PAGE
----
The gutturals (אהח"ע), and yodh (י), affect the pronunciation of the sheva preceding them. The allophones of the phoneme /ă/ follow these two rules:
* It would change its sound to imitate that of the following
guttural. וּקֳהָת /ˌʔuːqɔ̆ˈhɔːθ/ Numbers 3:17;
וְנִזְרֳעָה /wănizrɔ̆ˈʕɔː/ Numbers 5:28.
* It would be pronounced as ḥireq before consonantal yodh.
Examples: יִרְמִיָהוּ /jiʀmĭˈjɔːhuː/ Jeremiah 21:1;
עִנִייָן /ʕiːnĭˈjɔːn/ in
It must be said that, even though there are no special signs apart
/ɛ̆/, /ă/, /ɔ̆/ to denote the full range of furtive vowels, these
remaining four (/u/, /i/, /e/, /o/) are represented by simple sheva
(chateph chireq (אְִ) in the
Aleppo Codex is a scribal oddity, and
certainly not regular in
All other cases should be treated as zero vowel (quiescent, nah),
including the double final sheva (double initial sheva does not exist
Depending on the school of pronunciation (and relying on musical grounds, perhaps), the metheg sign served to change some closed syllables into open ones, and therefore, changing the vowel from short to long, and the quiescent sheva, into a mobile one.
That is referenced specifically by medieval grammarians:
If one argues that the dalet of 'Mordecai' (and other letters in other words) has hatef qames, tell him, 'but this sign is only a device used by some scribes to warn that the consonants should be pronounced fully, and not slurred over'. — Abu al-Faraj Harun , Hidāyat al-Qāri (Horayat Ha-Qore), quoted in Yeivin (1980 :283–284)
The names of the vowel diacritics are iconic and show some variation:
The names of the vowels are mostly taken from the form and action of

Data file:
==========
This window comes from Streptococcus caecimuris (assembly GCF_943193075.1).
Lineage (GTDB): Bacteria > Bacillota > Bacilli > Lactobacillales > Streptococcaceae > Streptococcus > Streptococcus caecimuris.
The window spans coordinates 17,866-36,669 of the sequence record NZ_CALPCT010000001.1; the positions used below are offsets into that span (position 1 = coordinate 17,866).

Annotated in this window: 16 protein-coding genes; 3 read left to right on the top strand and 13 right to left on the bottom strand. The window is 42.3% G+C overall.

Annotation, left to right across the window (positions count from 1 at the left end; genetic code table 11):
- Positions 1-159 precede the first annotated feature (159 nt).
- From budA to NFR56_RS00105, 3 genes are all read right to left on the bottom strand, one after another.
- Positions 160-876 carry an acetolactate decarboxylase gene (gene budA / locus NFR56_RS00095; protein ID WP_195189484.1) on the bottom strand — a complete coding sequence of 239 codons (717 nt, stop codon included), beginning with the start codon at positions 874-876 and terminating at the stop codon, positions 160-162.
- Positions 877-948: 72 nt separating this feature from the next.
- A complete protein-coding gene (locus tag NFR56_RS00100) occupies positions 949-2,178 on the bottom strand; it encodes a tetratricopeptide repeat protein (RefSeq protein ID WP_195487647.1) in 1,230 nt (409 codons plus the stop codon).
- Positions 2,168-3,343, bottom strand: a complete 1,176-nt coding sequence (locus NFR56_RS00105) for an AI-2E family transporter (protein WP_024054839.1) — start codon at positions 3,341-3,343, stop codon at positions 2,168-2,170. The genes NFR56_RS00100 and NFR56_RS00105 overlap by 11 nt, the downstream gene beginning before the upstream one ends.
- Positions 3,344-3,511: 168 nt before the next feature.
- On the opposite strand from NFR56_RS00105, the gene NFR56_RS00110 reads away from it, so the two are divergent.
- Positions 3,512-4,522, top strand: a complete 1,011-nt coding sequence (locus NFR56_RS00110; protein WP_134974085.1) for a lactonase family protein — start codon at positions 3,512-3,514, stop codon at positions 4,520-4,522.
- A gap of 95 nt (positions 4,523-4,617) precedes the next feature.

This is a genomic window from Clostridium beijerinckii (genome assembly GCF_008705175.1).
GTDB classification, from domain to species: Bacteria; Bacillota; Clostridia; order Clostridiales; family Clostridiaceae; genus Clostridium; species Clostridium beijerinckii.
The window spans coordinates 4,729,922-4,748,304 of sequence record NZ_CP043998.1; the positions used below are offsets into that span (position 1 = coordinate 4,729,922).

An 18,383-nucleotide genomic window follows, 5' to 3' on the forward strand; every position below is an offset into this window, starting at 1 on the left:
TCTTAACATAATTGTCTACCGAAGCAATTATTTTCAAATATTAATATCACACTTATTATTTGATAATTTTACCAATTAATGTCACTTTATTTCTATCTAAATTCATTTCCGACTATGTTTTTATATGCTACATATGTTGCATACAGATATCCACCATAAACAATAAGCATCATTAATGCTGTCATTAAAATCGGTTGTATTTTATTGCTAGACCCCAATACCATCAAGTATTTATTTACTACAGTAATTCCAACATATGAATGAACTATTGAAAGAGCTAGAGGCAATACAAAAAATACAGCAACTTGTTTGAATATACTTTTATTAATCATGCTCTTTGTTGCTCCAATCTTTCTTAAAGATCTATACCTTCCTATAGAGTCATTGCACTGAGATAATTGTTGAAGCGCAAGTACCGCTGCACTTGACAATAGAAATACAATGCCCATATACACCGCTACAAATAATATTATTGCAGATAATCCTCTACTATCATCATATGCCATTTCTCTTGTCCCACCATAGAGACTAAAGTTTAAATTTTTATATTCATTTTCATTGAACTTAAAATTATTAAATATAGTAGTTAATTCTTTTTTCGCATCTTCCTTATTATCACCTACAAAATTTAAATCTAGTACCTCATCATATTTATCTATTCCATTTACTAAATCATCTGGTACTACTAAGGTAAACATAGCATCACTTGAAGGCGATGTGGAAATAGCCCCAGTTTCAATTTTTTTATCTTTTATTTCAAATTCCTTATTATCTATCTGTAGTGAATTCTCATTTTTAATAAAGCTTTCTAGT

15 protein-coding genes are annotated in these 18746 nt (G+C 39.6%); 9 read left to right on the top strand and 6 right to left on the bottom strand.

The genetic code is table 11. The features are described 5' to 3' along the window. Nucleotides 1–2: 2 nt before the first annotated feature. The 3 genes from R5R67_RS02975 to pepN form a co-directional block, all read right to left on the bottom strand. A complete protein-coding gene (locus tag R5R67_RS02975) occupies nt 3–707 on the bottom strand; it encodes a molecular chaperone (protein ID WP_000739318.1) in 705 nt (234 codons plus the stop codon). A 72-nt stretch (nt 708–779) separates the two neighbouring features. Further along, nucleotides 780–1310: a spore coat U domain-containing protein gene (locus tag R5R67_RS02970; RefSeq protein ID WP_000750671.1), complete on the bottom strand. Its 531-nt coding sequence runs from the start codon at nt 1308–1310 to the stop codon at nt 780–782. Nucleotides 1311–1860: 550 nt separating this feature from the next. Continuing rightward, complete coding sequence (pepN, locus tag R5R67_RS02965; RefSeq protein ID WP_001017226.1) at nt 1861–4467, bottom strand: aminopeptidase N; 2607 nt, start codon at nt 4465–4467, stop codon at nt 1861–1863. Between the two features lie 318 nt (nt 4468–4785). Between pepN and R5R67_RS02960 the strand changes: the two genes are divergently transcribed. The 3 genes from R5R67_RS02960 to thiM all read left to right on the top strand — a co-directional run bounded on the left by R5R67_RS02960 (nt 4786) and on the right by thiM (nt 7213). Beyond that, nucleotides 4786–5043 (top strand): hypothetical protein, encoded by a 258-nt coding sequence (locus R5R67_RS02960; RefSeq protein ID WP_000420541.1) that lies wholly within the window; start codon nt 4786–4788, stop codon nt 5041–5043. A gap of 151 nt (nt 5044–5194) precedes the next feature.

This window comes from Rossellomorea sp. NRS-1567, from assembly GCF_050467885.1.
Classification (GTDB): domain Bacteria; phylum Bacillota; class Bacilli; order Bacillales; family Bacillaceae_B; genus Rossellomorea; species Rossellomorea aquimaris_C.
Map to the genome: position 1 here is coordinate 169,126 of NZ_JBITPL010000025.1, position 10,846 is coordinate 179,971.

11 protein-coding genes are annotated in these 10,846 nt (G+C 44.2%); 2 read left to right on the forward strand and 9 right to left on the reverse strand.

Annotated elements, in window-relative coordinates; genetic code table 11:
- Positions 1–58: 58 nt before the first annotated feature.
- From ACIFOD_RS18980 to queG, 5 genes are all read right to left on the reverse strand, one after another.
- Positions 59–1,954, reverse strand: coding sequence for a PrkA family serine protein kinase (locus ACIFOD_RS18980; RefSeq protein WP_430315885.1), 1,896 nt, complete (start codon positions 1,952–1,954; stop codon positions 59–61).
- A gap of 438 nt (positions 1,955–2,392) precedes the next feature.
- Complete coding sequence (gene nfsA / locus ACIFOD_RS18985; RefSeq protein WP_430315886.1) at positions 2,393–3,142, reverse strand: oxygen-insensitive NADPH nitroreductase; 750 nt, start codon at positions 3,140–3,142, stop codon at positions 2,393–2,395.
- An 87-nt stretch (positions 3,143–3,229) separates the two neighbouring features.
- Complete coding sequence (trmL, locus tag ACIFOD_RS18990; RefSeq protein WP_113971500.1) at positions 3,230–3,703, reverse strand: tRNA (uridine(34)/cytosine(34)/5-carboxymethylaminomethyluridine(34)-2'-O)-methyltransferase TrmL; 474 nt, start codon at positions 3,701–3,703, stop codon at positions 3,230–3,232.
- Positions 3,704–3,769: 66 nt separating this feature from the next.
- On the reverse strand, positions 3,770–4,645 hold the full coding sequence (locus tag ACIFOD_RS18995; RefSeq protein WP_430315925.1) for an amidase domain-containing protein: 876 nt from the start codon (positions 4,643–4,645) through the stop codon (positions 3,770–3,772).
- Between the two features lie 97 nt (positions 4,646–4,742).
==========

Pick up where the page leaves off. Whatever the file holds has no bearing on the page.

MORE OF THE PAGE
the mouth in producing the various sounds, as פַּתַ֫ח
opening; צֵרֵ֫י a wide parting (of the mouth), also
שֶׁ֫בֶר) breaking, parting (cf. the Arab, kasr);
חִ֫ירֶק (also חִרֶק) narrow opening;
ח֫וֹלֶם closing, according to others fullness, i.e. of the
mouth (also מְלֹא פּוּם fullness of the mouth).
קָ֫מֶץ also denotes a slighter, as שׁוּרֶק and
קִבּוּץ (also קבוץ פּוּם) a firmer, compression
or contraction of the mouth. Segôl (סְגוֹל bunch of grapes)
takes its name from its form. So שָׁלֹשׁ נְקֻדּוֹת
(three points) is another name for Qibbúṣ. Moreover the names were
mostly so formed (but only later), that the sound of each vowel is
heard in the first syllable (קָמֶץ for קֹמֶץ,
פַּתַח for פֶּתַח, צֵרִי for
צְרִי); in order to carry this out consistently some even
write Sägôl, Qomeṣ-ḥatûf, Qûbbûṣ. —
Wilhelm Gesenius ,
* ^ In fact, all stressed vowels were first lengthened in pause,
see Janssens (1982 :58–59), as can be seen by forms like Tiberian
כַּף /kaf/ < */kaf/, pausal כָּף /kɔf/ < */kɔːf/ < */kaːf/
< */kaf/. The shift in Tiberian
* ^ Tiberian
* Bar-Asher, M. (1998). Scripta Hierosolymitana Volume XXXVII
Studies in Mishnaic Hebrew.
* Blau, Joshua (2010).
Phonology and Morphology of Biblical Hebrew.
Winona Lake, Indiana: Eisenbrauns. ISBN 1-57506-129-5 .
* Dotan, A. (1967). The Diqduqe Hatte'amim of Aharon ben Moshe ben
* Eldar, I. (1994). The Art of Correct Reading of the Bible.
* Ginsburg, C.D. (1897). Introduction to the Massoretico-Critical
Edition of the